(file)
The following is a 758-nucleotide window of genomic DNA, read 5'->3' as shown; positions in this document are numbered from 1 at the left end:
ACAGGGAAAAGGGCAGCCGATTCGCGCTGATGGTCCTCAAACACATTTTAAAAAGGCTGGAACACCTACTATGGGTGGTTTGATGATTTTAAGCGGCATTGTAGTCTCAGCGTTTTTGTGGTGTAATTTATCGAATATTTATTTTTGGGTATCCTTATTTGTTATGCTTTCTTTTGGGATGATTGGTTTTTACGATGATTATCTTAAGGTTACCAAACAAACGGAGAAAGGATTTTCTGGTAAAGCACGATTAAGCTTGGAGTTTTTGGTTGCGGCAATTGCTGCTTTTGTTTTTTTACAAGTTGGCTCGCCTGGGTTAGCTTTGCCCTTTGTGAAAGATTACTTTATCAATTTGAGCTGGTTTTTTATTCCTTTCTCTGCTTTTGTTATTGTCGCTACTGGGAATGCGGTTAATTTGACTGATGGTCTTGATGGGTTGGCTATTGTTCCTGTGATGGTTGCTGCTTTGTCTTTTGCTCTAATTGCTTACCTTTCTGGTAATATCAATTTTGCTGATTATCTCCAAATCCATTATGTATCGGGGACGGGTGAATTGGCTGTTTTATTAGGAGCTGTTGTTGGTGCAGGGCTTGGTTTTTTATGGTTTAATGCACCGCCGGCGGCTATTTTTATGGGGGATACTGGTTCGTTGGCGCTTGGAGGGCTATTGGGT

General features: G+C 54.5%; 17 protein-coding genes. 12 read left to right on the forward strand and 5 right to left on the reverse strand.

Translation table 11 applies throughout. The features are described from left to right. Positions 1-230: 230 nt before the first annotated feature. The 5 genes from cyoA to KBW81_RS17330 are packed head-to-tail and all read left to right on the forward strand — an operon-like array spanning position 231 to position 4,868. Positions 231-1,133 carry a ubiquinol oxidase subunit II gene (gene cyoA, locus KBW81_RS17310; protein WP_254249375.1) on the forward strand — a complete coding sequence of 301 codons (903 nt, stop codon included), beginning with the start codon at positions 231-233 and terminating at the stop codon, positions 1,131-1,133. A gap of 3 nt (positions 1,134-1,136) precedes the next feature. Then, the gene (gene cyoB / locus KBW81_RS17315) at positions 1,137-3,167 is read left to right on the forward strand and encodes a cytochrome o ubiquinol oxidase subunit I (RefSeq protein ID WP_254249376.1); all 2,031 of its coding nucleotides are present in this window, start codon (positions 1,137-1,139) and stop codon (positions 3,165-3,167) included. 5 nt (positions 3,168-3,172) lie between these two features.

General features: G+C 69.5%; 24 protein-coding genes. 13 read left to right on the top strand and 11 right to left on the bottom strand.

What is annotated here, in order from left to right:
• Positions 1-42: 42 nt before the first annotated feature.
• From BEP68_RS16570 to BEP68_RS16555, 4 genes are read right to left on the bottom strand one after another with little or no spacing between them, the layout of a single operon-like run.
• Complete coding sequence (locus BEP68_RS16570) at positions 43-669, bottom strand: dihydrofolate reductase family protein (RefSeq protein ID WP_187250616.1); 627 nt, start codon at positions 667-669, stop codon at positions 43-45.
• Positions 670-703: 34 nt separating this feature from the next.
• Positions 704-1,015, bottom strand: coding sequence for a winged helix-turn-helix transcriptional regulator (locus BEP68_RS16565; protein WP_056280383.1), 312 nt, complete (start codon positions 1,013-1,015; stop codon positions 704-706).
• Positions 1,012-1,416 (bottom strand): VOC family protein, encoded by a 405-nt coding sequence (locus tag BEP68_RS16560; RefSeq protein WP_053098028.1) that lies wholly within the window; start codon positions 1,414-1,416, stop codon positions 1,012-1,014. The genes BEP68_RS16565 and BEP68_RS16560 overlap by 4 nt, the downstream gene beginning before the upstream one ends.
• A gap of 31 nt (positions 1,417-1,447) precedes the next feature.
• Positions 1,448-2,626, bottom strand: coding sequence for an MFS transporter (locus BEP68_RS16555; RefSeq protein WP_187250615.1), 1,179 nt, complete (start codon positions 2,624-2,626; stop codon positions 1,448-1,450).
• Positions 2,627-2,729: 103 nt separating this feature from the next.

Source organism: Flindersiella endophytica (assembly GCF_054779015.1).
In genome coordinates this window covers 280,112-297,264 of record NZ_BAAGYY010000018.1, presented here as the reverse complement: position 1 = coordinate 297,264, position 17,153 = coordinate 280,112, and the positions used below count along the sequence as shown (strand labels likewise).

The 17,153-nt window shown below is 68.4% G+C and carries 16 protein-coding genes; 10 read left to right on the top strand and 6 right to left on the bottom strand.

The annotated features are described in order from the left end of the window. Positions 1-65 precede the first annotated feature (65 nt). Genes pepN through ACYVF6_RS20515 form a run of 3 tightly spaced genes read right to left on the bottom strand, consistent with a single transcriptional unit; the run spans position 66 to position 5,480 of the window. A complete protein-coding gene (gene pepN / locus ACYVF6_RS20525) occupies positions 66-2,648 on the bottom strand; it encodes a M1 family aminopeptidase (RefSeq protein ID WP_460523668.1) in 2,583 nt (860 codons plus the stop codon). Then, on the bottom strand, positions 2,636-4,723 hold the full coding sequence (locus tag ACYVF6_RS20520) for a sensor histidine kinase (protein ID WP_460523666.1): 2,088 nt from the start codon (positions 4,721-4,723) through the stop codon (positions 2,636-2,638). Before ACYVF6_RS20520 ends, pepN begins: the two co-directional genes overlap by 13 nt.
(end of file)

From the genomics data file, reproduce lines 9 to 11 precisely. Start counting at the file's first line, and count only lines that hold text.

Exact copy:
• Complete coding sequence (locus BEP68_RS16570) at positions 43-669, bottom strand: dihydrofolate reductase family protein (RefSeq protein ID WP_187250616.1); 627 nt, start codon at positions 667-669, stop codon at positions 43-45.
• Positions 670-703: 34 nt separating this feature from the next.
• Positions 704-1,015, bottom strand: coding sequence for a winged helix-turn-helix transcriptional regulator (locus BEP68_RS16565; protein WP_056280383.1), 312 nt, complete (start codon positions 1,013-1,015; stop codon positions 704-706).